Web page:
Louise Cripps Samoiloff by Christian Høgsbjerg

Christian Høgsbjerg launched  his new publication for the Socialist History Society on March 27th at 7pm

Also speaking was Martin Samoiloff, Louise’s grandson

The book is available from Bookmarks bookshop…

This book introduces the remarkable life and work of Louise Cripps Samoiloff (1904-2001), an English born writer, journalist, publisher, historian and socialist who became an American citizen and was the author of over a dozen books, many of which articulated the case for the independence of Puerto Rico. It explores her political evolution, writings and activism, and how it was shaped by her relationship with the black Trinidadian Marxist C.L.R. James, author of The Black Jacobins, who she first met in the summer of 1934 while they were both members of the tiny British Trotskyist movement. As she was to write later of her ‘close association’ with C.L.R. James, ‘I, a young bourgeois woman whose aims, until then, had been to be a first-class literary writer, was pushed into a revolutionary ambiance. But it was an experience that for me, too, would colour my political perspective for a lifetime. When I started writing my own books at last, they were written from the perspective of those views I had learned in James’s London group [of Trotskyists]. They were about the Caribbean, but about Puerto Rico and the Spanish Caribbean. They were written mostly from a political viewpoint, not a literary one.’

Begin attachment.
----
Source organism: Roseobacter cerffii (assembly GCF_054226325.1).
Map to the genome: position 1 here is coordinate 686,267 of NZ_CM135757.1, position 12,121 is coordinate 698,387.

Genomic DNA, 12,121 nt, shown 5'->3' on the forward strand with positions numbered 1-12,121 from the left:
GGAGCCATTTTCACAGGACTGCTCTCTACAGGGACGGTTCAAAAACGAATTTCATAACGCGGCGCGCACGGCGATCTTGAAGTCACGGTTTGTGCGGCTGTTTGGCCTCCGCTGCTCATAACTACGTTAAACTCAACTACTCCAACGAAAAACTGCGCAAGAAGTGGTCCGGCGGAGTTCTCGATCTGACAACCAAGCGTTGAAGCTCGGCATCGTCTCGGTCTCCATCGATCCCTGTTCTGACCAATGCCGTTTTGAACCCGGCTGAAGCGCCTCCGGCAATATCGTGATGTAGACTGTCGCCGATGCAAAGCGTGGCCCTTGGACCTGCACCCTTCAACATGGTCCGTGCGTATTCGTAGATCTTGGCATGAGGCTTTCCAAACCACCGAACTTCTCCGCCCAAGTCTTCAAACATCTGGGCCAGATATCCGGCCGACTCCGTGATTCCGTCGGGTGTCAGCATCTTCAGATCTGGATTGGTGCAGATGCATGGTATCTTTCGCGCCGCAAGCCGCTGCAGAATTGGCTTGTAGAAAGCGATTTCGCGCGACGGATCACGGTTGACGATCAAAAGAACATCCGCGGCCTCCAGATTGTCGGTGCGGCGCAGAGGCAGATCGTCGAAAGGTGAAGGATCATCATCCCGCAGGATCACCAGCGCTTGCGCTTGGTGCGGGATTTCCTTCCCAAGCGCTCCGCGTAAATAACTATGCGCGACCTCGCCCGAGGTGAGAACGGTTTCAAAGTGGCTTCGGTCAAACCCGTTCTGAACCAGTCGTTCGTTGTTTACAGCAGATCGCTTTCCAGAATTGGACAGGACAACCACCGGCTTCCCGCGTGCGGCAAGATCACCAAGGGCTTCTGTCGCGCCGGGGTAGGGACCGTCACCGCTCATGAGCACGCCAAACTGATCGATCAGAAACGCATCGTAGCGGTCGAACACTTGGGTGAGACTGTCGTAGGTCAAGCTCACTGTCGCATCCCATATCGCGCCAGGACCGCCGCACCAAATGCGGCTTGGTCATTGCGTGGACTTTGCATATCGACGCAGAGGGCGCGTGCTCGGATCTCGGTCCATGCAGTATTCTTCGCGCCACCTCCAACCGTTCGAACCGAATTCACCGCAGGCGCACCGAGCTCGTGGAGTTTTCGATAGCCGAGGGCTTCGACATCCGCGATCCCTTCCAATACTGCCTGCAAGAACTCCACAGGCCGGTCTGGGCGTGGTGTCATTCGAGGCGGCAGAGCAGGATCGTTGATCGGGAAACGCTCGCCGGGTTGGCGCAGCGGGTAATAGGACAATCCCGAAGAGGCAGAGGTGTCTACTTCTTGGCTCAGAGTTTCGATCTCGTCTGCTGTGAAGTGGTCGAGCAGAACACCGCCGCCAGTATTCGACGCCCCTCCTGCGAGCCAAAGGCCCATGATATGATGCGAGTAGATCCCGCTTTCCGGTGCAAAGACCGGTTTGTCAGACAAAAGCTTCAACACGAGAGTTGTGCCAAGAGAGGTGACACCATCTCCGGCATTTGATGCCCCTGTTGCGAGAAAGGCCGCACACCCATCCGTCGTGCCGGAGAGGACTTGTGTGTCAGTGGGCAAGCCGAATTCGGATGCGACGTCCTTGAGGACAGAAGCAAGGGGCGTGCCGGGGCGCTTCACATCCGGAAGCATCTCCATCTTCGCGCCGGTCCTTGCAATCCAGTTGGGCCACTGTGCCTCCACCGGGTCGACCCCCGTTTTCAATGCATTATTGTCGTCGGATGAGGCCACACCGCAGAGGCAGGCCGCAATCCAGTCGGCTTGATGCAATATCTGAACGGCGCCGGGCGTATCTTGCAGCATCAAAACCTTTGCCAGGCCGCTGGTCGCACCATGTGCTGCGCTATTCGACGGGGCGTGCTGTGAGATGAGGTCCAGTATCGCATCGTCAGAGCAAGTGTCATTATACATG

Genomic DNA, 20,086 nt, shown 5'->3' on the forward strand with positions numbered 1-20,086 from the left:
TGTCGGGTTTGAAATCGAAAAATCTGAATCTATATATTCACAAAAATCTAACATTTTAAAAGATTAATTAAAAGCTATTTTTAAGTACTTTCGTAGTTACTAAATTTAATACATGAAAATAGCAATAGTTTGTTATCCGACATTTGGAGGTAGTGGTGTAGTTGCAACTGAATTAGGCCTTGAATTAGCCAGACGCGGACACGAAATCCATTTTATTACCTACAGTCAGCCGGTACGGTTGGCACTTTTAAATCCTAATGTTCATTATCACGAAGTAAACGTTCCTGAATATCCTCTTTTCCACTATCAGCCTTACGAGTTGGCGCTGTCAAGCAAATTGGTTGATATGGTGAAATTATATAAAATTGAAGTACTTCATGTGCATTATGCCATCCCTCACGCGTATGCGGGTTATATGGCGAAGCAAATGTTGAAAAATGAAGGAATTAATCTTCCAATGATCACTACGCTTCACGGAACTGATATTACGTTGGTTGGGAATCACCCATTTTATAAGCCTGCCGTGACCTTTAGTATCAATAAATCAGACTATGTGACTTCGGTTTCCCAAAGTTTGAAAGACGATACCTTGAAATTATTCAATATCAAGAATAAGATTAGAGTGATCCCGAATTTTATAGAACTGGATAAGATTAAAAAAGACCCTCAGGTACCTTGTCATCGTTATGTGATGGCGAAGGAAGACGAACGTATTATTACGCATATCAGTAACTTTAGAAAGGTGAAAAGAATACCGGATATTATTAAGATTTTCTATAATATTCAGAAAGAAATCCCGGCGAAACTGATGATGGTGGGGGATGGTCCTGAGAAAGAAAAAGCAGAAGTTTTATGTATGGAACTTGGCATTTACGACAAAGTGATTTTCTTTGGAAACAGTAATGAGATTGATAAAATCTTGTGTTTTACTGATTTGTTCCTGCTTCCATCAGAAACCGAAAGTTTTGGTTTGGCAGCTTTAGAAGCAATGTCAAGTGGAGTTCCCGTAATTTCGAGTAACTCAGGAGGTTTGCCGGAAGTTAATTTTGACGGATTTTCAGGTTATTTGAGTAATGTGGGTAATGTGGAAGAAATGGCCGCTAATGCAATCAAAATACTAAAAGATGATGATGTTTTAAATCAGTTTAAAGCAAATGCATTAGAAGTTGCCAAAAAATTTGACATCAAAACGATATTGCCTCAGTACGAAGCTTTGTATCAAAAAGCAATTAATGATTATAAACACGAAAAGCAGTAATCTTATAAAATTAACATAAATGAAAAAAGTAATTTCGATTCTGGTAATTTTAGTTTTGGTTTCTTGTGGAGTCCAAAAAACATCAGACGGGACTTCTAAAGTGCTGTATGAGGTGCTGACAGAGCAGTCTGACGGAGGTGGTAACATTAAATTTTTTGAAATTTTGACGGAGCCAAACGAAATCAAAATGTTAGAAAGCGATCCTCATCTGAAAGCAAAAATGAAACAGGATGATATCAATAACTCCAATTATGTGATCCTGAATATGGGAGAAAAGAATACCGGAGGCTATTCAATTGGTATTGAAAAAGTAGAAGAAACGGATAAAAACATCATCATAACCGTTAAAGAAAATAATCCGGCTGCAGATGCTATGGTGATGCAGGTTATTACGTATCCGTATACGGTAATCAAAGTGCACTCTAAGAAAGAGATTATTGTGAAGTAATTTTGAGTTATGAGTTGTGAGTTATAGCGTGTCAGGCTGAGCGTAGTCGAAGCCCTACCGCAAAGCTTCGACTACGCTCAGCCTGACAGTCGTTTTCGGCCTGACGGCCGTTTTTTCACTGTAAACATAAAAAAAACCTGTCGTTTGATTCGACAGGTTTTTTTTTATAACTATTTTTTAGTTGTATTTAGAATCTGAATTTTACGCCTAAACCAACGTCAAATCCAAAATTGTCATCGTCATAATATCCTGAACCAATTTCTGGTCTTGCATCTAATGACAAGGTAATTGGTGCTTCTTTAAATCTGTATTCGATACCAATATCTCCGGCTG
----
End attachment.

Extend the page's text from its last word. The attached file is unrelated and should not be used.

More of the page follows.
‘Louise Cripps Samoiloff’s long, rich, and immensely prolific life speaks of the global significance of shared ideas and cultural visions across borders and in human terms. Although a journalist and writer born and raised in the British isles, Cripps Samoiloff’s militant spirit and sensibility would be also tempered in an island world on the other side of the Atlantic; in the Caribbean of intellectuals like C.L.R. James, and later on in Puerto Rico. Her wonderful history of empowerment and commitment to people, ideals, and justice is also a personal record of a woman who tried to understand her world and its peoples through her own experience and observations, at very crucial moments in recent history.’

Professor Sandra Pujals, University of Puerto Rico